Finding out that your pregnancy is considered high-risk can prompt a lot of questions. Chances are, your doctor will meet with you and discuss how this diagnosis will effect your pregnancy. That's why it's important to cover all topics in this confab and find out all the things your doctor wants you to know about sex during high-risk pregnancy, because getting busy when you should be resting can have consequences. Having your doctor shut down your sex life may not sound fun, but it's ultimately to protect you and your baby throughout the course of your pregnancy.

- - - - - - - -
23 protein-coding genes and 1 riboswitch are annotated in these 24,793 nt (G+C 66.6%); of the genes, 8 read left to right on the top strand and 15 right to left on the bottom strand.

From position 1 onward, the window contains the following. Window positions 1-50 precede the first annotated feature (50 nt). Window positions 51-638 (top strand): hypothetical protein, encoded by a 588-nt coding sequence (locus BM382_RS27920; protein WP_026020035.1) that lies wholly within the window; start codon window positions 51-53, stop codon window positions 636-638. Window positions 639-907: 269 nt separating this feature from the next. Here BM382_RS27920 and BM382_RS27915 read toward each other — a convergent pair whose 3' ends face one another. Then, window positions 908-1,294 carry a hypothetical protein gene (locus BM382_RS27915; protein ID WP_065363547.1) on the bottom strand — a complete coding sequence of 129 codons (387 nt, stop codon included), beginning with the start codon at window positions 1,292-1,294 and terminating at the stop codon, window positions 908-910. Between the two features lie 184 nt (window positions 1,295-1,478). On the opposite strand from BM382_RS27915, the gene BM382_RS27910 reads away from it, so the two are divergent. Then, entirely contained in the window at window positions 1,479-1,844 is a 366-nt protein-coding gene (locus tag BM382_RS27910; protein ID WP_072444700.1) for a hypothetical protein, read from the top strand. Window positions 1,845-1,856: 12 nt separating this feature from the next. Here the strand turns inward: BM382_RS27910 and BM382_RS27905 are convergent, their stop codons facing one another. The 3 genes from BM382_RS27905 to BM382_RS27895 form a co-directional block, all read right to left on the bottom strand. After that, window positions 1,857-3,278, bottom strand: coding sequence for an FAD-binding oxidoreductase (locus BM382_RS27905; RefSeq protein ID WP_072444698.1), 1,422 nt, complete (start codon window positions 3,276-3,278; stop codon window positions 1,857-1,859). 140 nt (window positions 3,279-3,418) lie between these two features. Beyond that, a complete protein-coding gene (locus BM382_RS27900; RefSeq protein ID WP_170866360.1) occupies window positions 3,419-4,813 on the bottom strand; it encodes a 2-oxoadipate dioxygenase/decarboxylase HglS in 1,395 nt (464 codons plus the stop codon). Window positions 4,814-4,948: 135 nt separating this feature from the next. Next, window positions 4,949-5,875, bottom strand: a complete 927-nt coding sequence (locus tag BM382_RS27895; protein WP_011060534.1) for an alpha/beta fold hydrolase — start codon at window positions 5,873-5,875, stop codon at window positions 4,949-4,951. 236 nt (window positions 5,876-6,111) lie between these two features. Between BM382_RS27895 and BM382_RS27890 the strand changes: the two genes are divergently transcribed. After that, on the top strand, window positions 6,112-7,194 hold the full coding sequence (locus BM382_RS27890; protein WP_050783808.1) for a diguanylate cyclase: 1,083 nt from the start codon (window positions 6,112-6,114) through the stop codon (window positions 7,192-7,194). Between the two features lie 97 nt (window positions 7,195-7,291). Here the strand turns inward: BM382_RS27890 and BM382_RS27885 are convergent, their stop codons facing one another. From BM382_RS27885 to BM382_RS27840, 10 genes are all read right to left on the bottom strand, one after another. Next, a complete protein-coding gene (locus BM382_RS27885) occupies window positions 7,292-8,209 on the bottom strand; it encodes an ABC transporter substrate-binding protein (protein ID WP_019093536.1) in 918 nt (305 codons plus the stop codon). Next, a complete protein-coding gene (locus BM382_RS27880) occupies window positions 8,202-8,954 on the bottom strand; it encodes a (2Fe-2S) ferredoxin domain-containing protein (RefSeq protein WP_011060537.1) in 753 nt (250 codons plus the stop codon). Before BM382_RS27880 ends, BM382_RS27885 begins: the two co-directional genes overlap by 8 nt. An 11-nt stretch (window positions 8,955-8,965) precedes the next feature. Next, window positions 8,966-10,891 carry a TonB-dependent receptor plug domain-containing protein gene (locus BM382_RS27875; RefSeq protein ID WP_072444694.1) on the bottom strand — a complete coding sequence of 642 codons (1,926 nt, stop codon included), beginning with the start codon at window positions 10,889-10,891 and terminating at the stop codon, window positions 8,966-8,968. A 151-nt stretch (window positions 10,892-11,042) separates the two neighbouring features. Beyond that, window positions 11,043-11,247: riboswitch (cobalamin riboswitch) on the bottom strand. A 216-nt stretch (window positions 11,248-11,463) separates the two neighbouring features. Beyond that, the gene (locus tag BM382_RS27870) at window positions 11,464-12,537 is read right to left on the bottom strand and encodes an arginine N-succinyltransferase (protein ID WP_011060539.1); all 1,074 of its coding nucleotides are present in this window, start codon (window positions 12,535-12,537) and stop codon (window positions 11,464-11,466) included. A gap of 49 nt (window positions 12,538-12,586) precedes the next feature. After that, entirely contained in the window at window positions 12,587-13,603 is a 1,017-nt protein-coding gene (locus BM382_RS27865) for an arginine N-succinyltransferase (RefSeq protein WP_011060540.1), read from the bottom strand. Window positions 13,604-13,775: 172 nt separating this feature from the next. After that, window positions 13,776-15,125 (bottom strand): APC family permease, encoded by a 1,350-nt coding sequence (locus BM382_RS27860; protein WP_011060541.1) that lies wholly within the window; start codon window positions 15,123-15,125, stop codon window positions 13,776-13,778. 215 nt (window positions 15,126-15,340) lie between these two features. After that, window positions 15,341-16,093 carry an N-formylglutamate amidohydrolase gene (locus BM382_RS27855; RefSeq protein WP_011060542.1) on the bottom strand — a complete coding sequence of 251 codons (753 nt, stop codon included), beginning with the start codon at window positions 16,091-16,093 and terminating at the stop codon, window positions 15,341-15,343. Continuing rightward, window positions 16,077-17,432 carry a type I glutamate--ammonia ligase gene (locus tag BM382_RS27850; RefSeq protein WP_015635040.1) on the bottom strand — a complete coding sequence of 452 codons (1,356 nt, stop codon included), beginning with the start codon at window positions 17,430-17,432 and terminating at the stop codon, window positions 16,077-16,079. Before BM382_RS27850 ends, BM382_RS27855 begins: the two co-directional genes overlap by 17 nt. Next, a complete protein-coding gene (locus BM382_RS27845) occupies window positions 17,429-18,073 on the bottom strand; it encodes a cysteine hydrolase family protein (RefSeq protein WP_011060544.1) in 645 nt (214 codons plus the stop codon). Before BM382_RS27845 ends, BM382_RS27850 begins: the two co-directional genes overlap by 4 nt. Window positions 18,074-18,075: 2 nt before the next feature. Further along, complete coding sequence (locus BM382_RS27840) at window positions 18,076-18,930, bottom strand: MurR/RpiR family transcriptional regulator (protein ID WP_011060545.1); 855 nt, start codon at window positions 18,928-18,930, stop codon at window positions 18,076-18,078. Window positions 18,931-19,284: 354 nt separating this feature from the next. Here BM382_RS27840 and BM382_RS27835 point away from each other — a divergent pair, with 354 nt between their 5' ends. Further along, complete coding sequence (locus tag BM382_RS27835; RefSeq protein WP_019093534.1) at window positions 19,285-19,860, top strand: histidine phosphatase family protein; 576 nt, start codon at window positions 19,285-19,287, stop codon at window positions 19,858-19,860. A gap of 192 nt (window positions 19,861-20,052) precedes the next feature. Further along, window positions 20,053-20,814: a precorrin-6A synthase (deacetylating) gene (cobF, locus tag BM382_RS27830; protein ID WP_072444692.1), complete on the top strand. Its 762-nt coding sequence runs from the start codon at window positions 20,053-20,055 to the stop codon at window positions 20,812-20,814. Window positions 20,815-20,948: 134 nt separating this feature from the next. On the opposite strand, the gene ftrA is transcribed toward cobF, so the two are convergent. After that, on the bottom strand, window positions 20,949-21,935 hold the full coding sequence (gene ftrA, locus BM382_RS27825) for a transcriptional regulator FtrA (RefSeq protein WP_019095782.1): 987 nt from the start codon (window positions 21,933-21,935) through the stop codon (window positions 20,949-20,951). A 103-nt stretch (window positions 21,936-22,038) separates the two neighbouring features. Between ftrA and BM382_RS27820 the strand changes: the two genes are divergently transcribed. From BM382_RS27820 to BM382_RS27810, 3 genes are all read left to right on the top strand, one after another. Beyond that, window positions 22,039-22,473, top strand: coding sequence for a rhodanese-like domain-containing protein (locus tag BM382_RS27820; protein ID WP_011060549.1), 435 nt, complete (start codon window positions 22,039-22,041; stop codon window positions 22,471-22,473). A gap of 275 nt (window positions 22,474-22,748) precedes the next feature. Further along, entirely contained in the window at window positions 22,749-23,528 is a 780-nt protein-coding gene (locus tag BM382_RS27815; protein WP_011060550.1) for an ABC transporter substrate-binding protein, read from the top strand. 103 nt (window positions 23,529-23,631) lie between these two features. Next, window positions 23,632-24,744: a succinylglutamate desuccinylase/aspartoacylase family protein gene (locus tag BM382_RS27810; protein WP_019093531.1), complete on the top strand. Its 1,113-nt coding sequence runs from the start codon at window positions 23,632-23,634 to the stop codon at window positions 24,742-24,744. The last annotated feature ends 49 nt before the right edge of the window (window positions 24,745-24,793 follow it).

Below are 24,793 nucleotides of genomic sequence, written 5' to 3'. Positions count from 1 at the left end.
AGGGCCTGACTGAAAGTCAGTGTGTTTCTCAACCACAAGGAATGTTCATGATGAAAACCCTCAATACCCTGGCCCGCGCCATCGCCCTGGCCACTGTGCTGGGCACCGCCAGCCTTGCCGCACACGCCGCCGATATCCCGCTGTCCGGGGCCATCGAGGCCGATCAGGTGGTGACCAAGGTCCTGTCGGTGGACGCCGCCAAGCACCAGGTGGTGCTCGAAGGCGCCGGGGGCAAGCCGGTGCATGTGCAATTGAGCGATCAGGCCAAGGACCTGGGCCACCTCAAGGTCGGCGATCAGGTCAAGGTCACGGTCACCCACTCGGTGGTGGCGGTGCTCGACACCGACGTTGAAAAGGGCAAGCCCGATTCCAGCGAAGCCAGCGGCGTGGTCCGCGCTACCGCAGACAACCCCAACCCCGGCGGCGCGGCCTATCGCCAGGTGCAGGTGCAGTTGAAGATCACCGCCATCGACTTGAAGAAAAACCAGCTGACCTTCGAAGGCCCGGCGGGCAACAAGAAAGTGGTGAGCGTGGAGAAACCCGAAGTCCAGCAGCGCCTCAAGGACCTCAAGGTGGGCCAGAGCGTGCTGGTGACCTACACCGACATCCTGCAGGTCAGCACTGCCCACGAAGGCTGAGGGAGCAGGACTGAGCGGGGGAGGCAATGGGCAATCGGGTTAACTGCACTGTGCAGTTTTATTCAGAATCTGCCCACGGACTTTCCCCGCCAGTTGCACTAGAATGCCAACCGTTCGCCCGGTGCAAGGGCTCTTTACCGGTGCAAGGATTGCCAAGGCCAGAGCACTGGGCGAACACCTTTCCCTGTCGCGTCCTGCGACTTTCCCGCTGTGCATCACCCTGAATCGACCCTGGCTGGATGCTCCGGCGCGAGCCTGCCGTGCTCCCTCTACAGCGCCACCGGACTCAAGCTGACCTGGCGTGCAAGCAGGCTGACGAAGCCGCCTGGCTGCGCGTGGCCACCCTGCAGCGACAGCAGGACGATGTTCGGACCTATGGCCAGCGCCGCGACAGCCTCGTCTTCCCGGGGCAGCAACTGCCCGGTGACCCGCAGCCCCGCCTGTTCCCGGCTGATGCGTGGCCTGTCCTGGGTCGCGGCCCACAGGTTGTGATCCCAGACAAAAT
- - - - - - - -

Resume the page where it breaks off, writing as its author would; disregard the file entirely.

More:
To find out what doctors really want you to know, I talked with Dr. Noel Strong of Maternal Fetal Medicine at Mount Sanai. Right away, Dr. Strong made it clear that typically, sex is considered safe during pregnancy. "Approximately 20 to 25 percent of all pregnancies will be deemed high risk for some reason, and for the majority of those pregnancies sex will still be considered safe," Strong said.
Depending on the circumstances of your high-risk status, it's possible you could be eligible for a little bit of action. However, for many expectant moms, sex is a straight up no-no until after delivery.
Here's what you need to know about how a high-risk pregnancy could affect your sex life over the next nine months.